Synth Site: Yamaha: DJX: User reviews Add review
Average rating: 4.1 out of 5
page 27 of 53:   <<<  1  2  3  4  5  6  7  8  9  10  11  12  13  14  15  16  17  18  19  20  21 
                          22  23  24  25  26  27  28  29  30  31  32  33  34  35  36  37  38  39  40  41  42  43  44  45  46  47  48  49  50  51  52  53  >>>
Jay Grinder writes:
complain if you'd like, the DJX opened many a door for me, I've been offered quite a few (suposedly better) keyboards but contentment has made me quite happy with this (supposed) toy. if you don't like yours than please send it to me.

posted Sunday-Oct-29-2000 at 04:32
a hobbyist user writes:
I used to touch my DJX like it was the supple body of a woman.

I slid my hands over its supple flanks, and the DJX moaned with its cheesy tone.

I wish the DJX had breasts.....

Rating: 1 out of 5 posted Thursday-Oct-26-2000 at 18:59
Patrick a hobbyist user from USA writes:
I've played with the DJX several times and it is simply a child's toy. I think another name for it could be the "Fisher Price Techno Keyboard", because that accurately describes it's usefulness to a musician. I don't mean to describe it as a toy figuratively, I mean it is LITERALLY a toy. I've seen them sold at Toys R Us and Freddies. The only thing worse is the DJX-2b which makes me shudder just to think about it. These are marketed towards people who have no idea what techno is but want to make it. If this sounds like you, don't buy one. Instead get some decent used equipment and work your way up learning about synthesis and music theory along the way.

Rating: 1 out of 5 posted Thursday-Oct-26-2000 at 15:07
nate hess a hobbyist user from America writes:
The DJX is really dope. It can put a lot of useful things at your fingertips. Although it has a great sound module, the knobs wear out easily. The Cutoff knob on mine broke before I had it for a full year. If your getting it for long term its not that wise to invest in but short-term its really great!

Rating: 3 out of 5 posted Tuesday-Oct-17-2000 at 00:42
Duke a hobbyist user from United States writes:
The DJX is certainly worth your consideration. Though it may not appear as such, it functions as a great master keyboard or even a synthesizer in its own right. Just look beyond its tasteless plastic casing, and you can see what people are raving about with this keyboard.

When you first step up to this keyboard, you are probably going to think that this is just a kid's toy. However, if you continue to power it up and take hold of those chunky, white knobs on the front panel, you would suddenly find your former intuitions flat out wrong. While turning the cutoff and resonance knobs, you would discover that the deep filters of the DJX rival those of real, vintage analogs. You can really achieve a big, pulsing sound when you cut the mix down low with those knobs. On the flip side, you can also get those classic, screaming highs when you turn the cutoff to the other side. Other functions that the knobs can control, among others, are arpeggiator speed, envelope settings, modulation, and depth for the DSP effects. And best of all; all of those knobs transfer real-time over MIDI. One rant, though: the locking effect that the knobs have in the middle position can really hamper otherwise smooth filter sweeps until you have broken everything in.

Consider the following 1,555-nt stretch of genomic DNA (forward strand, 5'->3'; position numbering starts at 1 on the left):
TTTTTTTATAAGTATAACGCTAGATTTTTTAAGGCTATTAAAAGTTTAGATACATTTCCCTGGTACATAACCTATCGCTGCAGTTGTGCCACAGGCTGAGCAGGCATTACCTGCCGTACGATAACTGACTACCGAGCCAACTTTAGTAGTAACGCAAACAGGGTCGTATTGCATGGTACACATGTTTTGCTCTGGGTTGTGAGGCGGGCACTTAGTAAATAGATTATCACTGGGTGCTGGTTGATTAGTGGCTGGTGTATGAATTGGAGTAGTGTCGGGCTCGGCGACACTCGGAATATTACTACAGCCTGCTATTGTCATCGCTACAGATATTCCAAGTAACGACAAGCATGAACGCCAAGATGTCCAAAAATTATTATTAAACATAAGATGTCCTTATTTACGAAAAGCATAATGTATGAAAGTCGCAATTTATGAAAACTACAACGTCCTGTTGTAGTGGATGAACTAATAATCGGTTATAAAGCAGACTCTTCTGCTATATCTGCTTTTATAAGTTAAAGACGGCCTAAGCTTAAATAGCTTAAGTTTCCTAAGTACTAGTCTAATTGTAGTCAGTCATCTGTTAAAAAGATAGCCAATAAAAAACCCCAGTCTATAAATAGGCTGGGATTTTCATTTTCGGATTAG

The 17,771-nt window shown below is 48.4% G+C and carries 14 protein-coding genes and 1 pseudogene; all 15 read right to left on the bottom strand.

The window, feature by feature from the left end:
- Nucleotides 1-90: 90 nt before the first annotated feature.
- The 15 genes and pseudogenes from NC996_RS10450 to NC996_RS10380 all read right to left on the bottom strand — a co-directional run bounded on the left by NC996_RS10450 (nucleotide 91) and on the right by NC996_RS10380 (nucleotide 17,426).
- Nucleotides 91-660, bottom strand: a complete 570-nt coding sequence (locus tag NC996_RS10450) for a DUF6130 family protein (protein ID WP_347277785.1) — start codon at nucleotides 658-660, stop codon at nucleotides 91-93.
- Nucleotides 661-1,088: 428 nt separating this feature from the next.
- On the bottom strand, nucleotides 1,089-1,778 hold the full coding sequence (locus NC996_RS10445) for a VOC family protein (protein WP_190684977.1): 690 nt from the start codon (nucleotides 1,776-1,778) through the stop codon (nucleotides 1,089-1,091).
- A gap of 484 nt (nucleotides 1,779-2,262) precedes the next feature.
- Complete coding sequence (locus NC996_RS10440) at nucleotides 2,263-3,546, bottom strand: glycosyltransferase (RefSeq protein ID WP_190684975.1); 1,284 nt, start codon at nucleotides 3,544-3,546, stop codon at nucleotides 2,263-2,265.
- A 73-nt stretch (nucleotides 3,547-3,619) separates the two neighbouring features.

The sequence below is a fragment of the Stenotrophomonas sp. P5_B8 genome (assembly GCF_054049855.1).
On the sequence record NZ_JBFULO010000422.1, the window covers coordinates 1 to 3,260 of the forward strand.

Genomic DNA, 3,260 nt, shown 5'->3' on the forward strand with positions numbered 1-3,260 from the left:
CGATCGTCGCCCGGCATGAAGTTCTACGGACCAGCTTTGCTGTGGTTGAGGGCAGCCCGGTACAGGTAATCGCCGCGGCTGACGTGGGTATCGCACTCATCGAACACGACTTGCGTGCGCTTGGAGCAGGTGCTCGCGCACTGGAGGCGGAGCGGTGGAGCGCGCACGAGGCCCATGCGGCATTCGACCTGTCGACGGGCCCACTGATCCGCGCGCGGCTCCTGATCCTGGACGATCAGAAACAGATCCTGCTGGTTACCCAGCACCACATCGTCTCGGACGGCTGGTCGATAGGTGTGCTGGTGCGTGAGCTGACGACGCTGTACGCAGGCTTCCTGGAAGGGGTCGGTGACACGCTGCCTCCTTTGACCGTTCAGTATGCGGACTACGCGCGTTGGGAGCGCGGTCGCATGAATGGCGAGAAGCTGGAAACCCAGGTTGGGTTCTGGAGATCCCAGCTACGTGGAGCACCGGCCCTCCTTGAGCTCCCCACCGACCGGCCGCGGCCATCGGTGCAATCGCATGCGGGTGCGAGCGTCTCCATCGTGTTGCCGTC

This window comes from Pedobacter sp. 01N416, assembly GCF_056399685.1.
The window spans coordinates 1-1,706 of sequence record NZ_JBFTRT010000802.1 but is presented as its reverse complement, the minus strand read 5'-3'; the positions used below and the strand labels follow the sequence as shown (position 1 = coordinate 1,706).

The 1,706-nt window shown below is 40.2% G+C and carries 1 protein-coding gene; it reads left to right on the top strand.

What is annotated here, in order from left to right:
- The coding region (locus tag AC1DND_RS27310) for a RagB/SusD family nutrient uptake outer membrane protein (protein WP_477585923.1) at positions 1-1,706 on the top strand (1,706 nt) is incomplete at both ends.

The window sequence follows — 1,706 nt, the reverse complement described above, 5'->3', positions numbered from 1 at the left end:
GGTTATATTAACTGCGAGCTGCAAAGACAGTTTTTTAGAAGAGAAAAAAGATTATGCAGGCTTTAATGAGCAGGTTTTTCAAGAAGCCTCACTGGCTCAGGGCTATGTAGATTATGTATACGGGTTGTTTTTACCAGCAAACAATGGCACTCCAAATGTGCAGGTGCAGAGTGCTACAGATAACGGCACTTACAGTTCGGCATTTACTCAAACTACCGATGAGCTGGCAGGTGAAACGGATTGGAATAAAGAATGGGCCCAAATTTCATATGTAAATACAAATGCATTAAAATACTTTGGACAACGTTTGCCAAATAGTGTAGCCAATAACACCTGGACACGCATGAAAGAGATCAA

However, another real-time controller on the DJX that works great from the start is the ribbon controller. It is a little touchy, and it is not pressure sensitive, but it does give you an enormous amount of expression. You can assign it parameters that could be otherwise controlled by the knobs, but some unique effects such as a turntable function can also be controlled.

Listing all of these features, it seems as though the DJX is more suited as a controller keyboard than anything else. Not so. The sound engine on the keyboard is great, as it is very similar to the one used in the CSX-series keyboards. Some really deep sounds are included on it, such as the infamous TR-808 and TR-909 drum kits, as well as some vintage analog sounds coming from the likes of the TB-303, Minimoog, DX7, and Arp 2600. True, the sounds are not very editable, as you can only adjust attack/release envelopes, cutoff/resonance levels, and some LFO's in the DSP settings. In the end, though, the sounds on this keyboard can certainly hold its own, even when compared to the likes of +$1,000 synthesizers.

Nevertheless, Yamaha has cut corners on the DJX. When you first use it, you might be wondering where the modulation wheel, MIDI through port, and dedicated external out jack are. Also, you may become very frustrated to learn that you cannot store user patches (instead, you must use the 4 user performance settings to save your work), the sampler holds only 3 seconds of data, the onboard sequencer functions merely as sketch pad, and sound editing is quite limited. In addition, the fact that speakers are included onboard and the DJX has a battery compartment is laughable.

But even with all of these flaws, the DJX is still a great piece of equipment. With all of the knobs and other controllers sending MIDI data real-time, this keyboard can successfully be used as a master keyboard. On the other hand, its great presets coming straight from the most famous analogs really distinguish it from other competitors in its class. So, overall, whether used as a controller or a synthesizer, the DJX certainly delivers greatly.

Rating: 5 out of 5 posted Monday-Oct-16-2000 at 18:54
page 27 of 53:   <<<  1  2  3  4  5  6  7  8  9  10  11  12  13  14  15  16  17  18  19  20  21 
                          22  23  24  25  26  27  28  29  30  31  32  33  34  35  36  37  38  39  40  41  42  43  44  45  46  47  48  49  50  51  52  53  >>>